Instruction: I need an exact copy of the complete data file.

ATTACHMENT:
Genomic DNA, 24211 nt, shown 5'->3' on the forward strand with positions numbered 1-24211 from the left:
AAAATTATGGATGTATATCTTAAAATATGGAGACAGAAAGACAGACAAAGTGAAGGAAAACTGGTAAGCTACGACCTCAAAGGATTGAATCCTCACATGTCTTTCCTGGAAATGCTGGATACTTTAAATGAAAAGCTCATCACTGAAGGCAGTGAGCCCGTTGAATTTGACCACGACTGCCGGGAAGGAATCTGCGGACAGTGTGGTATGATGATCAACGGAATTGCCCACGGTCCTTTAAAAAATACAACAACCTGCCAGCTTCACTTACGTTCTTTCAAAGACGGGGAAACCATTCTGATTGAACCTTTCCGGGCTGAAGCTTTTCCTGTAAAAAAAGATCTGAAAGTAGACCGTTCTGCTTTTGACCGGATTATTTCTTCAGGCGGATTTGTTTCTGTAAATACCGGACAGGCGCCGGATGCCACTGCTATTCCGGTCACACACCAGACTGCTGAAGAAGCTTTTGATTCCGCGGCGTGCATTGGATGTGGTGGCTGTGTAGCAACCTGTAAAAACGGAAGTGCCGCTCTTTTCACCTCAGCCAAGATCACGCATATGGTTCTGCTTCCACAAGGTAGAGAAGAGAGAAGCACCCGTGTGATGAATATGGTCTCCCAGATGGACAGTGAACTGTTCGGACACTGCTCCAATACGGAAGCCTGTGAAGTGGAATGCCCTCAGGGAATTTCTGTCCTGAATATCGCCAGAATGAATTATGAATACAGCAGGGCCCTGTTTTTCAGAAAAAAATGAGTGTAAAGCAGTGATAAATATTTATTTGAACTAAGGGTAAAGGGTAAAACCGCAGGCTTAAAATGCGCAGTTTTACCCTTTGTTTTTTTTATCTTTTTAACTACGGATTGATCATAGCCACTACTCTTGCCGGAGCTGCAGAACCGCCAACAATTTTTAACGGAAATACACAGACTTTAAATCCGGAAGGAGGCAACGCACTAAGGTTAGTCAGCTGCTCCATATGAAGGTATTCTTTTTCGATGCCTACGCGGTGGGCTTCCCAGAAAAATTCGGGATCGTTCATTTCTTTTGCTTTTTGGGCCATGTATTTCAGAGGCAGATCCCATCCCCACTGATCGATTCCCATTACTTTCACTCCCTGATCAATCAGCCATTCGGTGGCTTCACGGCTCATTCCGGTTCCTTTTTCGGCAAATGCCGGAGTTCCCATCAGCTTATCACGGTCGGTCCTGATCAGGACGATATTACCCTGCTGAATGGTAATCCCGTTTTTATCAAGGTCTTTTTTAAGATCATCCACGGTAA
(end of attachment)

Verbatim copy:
Genomic DNA, 24211 nt, shown 5'->3' on the forward strand with positions numbered 1-24211 from the left:
AAAATTATGGATGTATATCTTAAAATATGGAGACAGAAAGACAGACAAAGTGAAGGAAAACTGGTAAGCTACGACCTCAAAGGATTGAATCCTCACATGTCTTTCCTGGAAATGCTGGATACTTTAAATGAAAAGCTCATCACTGAAGGCAGTGAGCCCGTTGAATTTGACCACGACTGCCGGGAAGGAATCTGCGGACAGTGTGGTATGATGATCAACGGAATTGCCCACGGTCCTTTAAAAAATACAACAACCTGCCAGCTTCACTTACGTTCTTTCAAAGACGGGGAAACCATTCTGATTGAACCTTTCCGGGCTGAAGCTTTTCCTGTAAAAAAAGATCTGAAAGTAGACCGTTCTGCTTTTGACCGGATTATTTCTTCAGGCGGATTTGTTTCTGTAAATACCGGACAGGCGCCGGATGCCACTGCTATTCCGGTCACACACCAGACTGCTGAAGAAGCTTTTGATTCCGCGGCGTGCATTGGATGTGGTGGCTGTGTAGCAACCTGTAAAAACGGAAGTGCCGCTCTTTTCACCTCAGCCAAGATCACGCATATGGTTCTGCTTCCACAAGGTAGAGAAGAGAGAAGCACCCGTGTGATGAATATGGTCTCCCAGATGGACAGTGAACTGTTCGGACACTGCTCCAATACGGAAGCCTGTGAAGTGGAATGCCCTCAGGGAATTTCTGTCCTGAATATCGCCAGAATGAATTATGAATACAGCAGGGCCCTGTTTTTCAGAAAAAAATGAGTGTAAAGCAGTGATAAATATTTATTTGAACTAAGGGTAAAGGGTAAAACCGCAGGCTTAAAATGCGCAGTTTTACCCTTTGTTTTTTTTATCTTTTTAACTACGGATTGATCATAGCCACTACTCTTGCCGGAGCTGCAGAACCGCCAACAATTTTTAACGGAAATACACAGACTTTAAATCCGGAAGGAGGCAACGCACTAAGGTTAGTCAGCTGCTCCATATGAAGGTATTCTTTTTCGATGCCTACGCGGTGGGCTTCCCAGAAAAATTCGGGATCGTTCATTTCTTTTGCTTTTTGGGCCATGTATTTCAGAGGCAGATCCCATCCCCACTGATCGATTCCCATTACTTTCACTCCCTGATCAATCAGCCATTCGGTGGCTTCACGGCTCATTCCGGTTCCTTTTTCGGCAAATGCCGGAGTTCCCATCAGCTTATCACGGTCGGTCCTGATCAGGACGATATTACCCTGCTGAATGGTAATCCCGTTTTTATCAAGGTCTTTTTTAAGATCATCCACGGTAA